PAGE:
2018 PGRP Symposium marks finale of intern researchers’ summer

by | Sep 18, 2018

Group photo of the 2018 BTI summer interns in front of the BTI building

The Boyce Thompson Institute’s (BTI’s) 2018 class of summer interns wrapped up their summer by presenting research talks and posters at the annual Plant Genome Research Program (PGRP) Student Symposium.

Now in its 17th year, BTI’s annual PGRP symposium provides a means for undergraduates and high school students to present their findings in a professional, engaging setting. This year’s symposium was live-streamed by the Institute, allowing supporters to engage with interns from afar.

PGRP Acknowledgements

BTI would like to recognize all faculty, sponsors, principle investigators, mentors, and  lab members for their dedication to the PGRP program and this year’s intern class.

The undergraduate internship program is supported by the National Science Foundation through a Research for Undergraduate Experiences (REU) award grant to Georg Jander, BTI Professor and PGRP Project Leader, and Jian Hua, Professor in the School of Integrative Plant Sciences at Cornell University. The program is also supported by the United States Department of Agriculture through a Research Extension Experience for Undergraduates (REEU) awards to Georg Jander and Scott McArt, Professor in the School of Integrated Plant Sciences.

This year’s high school internship program and symposium was supported by contributions from the Ithaca Garden Club, the J.M. McDonald Foundation, Robert and Roberta Kohut, the Legacy Foundation of Tompkins County, the National Science Foundation’s REU Program, Rheonix Inc., and Carolyn W. Sampson. 

Symposium Awards and Winners

A panel of BTI judges selected the 2018 winners for best scientific poster and presentation. The winners and honorable mentions are:

PresentationGroup photo of Symposium winners with their prizes

  • First Place: Evelyn Abraham “Development of tools for structural analysis of plant membrane proteins”
  • Runner-Up: Allyson Weir “Functional characterization of the tomato sugar transporter SWEET10”


Undergraduate Poster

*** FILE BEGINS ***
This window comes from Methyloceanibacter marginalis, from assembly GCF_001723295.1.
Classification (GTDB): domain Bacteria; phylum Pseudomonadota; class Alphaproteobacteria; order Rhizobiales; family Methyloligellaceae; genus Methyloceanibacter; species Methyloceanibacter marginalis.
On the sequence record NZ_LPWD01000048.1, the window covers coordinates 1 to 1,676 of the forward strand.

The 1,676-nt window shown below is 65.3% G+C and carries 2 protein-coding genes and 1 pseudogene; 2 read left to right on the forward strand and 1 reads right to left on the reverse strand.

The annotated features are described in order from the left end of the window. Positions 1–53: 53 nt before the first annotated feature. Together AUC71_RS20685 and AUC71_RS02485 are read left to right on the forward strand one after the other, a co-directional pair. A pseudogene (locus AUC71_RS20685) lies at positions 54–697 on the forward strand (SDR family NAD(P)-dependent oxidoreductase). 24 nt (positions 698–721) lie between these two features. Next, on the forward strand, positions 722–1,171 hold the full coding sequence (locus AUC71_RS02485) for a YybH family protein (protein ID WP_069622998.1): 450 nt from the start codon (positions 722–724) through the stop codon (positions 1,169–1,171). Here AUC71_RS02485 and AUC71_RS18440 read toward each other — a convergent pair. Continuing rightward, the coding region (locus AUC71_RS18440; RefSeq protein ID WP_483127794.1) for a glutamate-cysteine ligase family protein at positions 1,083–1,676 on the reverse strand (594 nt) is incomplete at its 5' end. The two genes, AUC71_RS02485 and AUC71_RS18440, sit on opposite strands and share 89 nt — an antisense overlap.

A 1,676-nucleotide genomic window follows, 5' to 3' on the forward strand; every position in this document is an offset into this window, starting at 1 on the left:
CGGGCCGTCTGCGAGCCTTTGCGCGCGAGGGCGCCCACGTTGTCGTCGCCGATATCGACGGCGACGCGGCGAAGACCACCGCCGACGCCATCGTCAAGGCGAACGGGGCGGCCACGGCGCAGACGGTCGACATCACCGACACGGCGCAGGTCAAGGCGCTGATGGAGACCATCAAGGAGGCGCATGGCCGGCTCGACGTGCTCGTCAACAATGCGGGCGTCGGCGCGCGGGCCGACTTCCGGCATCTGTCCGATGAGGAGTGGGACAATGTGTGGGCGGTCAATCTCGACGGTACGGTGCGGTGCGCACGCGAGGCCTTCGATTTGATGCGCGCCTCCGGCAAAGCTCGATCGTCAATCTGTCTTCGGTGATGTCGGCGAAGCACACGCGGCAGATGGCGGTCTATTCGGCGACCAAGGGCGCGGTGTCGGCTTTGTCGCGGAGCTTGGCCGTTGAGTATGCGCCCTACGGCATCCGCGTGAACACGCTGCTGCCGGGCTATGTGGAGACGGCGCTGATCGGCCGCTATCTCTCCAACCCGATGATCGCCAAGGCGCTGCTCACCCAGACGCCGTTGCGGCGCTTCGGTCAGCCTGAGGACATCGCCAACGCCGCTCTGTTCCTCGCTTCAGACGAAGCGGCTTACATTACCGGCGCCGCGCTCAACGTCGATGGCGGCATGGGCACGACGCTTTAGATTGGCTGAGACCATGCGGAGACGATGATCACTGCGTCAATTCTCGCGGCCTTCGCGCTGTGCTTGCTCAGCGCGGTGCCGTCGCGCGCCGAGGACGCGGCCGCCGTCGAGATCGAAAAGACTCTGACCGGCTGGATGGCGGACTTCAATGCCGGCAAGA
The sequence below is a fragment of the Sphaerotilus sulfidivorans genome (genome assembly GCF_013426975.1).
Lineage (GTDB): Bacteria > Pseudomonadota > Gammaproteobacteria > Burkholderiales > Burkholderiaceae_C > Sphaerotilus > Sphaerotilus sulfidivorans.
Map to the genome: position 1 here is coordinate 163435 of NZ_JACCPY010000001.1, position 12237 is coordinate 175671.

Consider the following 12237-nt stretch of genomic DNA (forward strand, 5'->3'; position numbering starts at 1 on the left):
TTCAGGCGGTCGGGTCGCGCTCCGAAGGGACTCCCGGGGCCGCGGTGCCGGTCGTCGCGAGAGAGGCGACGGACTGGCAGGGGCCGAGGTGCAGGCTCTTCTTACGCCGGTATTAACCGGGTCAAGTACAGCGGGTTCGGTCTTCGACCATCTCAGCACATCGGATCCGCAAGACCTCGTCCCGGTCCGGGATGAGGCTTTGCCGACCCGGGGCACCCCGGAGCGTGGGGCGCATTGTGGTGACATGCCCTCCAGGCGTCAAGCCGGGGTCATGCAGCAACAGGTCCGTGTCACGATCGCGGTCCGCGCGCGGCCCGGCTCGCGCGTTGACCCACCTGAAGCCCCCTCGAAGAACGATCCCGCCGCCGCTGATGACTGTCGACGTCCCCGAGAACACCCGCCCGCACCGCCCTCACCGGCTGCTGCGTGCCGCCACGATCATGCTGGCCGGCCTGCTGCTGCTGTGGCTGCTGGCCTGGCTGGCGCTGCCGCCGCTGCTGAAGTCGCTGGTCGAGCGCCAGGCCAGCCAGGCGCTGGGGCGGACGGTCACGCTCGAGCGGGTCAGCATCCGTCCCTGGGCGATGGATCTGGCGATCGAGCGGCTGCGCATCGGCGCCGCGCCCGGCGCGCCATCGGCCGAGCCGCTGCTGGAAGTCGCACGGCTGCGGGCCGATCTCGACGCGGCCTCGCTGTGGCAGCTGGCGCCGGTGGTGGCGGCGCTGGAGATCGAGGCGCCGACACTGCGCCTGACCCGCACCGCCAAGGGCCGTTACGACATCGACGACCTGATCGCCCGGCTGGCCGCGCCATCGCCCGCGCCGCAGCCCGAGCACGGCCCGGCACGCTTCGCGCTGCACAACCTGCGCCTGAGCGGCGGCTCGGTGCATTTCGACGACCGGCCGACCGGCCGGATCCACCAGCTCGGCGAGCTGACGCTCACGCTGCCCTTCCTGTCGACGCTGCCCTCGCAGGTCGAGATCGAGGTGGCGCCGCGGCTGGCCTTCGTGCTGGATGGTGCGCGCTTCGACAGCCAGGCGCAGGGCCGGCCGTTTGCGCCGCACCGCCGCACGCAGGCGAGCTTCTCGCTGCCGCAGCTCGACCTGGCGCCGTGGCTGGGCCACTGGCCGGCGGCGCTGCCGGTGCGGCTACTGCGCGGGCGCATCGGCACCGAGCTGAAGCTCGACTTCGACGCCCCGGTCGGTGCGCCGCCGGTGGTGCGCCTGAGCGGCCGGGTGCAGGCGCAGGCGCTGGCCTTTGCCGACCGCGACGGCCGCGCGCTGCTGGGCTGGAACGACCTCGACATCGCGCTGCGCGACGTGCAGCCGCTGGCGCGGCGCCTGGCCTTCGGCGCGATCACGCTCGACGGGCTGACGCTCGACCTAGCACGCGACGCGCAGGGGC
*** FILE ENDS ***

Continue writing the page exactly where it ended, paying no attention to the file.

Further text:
• First Place: Christopher Neely “Pan-genomic analysis of Solanum habrochaites, a wild tomato plant”
  • Runner-Up: Autumn Hurd “Determining the cause of host specificity of Xanthomonas vasicola pv. musacearum and Xanthamonas vasicola pv. vasculorum”


High School Poster

  • First Place: Carolyn Jessop “Aphid produced auxin in the response of Arabidopsis thaliana to aphids”
  • Runner-Up: Hayley Ackerman “A QTL containing maize ETHYLENE INSENSITIVE 2 regulates two antifungal metabolites and resistance against a common fungal pathogen, Fusarium graminearum”

In Their Own Words: Internship Experience

Headshot of April Wendling “Over the last ten weeks, I’ve gained so much from this research experience. My mentor has taught me a variety of new lab techniques and procedures, and challenged me to become a better problem solver and a more independent researcher. It has been incredibly rewarding to work through the entire research process from start to finish. Additionally, this program has given me the resources and connections to feel confident in applying to graduate school. I’ve had the chance to network with numerous graduate students, professors, and other faculty, who were more than happy to help guide me and answer my questions. It’s been wonderful to be surrounded by so many great people who share my passion for plant biology and research. I’ll cherish the experiences I’ve had here for a long time.– April Wendling, University of Illinois Urbana-Champaign
Headshot of Serena Stern “As the Science Communications PGRP Intern, I had a packed summer full of education and practice. I learned new techniques in media creation and editing, technical writing, social media curation, and research while also having unique experiences I could not have at another internship. Working directly with a mentor was rewarding and personal, making the experience seem exciting rather than daunting. I learned more than I could have imagined from my colleagues and peers, and I met with science communication professionals weekly to talk about careers and graduate school. Between seminars, workshops, a graduate student panel, a bioinformatics course, and more, the diverse experiences offered made the summer feel dynamic and educational. I feel humbled to be the first Science Communications Intern, and I hope to utilize the skills I gained this summer to continue pursuing my passion of educating people about science and the intricacies of communication!” – Serena Stern, Cornell University
Headshot of Emmanuel Gonzalez “My experience here at BTI has been truly invaluable. I gained hands-on experience with research techniques, analytical equipment, and experimental design. The weekly seminars, many talks with mentors/lab members, and reading primary research broadened my knowledge in various plant science topics. My mentor and I worked closely to design and modify my summer project. He encouraged me to take the lead and conduct most parts of project myself, but he was always available if anything was unclear. This approach allowed me to analyze each protocol critically and become familiar with my project’s experimental methods. I developed a confidence in my ability to conduct meaningful research and strengthened my interest in attending graduate school. I feel ready, more than ever before, to pursue a fruitful career in plant science.” – Emmanuel Gonzalez, Pacific Lutheran University

Visit our Alumni page to learn about all of our summer intern’s experiences!

Subscribe to BTI's LabNotes Newsletter!



Boyce Thompson Institute
533 Tower Rd.
Ithaca, NY 14853

Copyright © 2023 | Boyce Thompson Institute | All rights reserved | Privacy Policy | Cookie Policy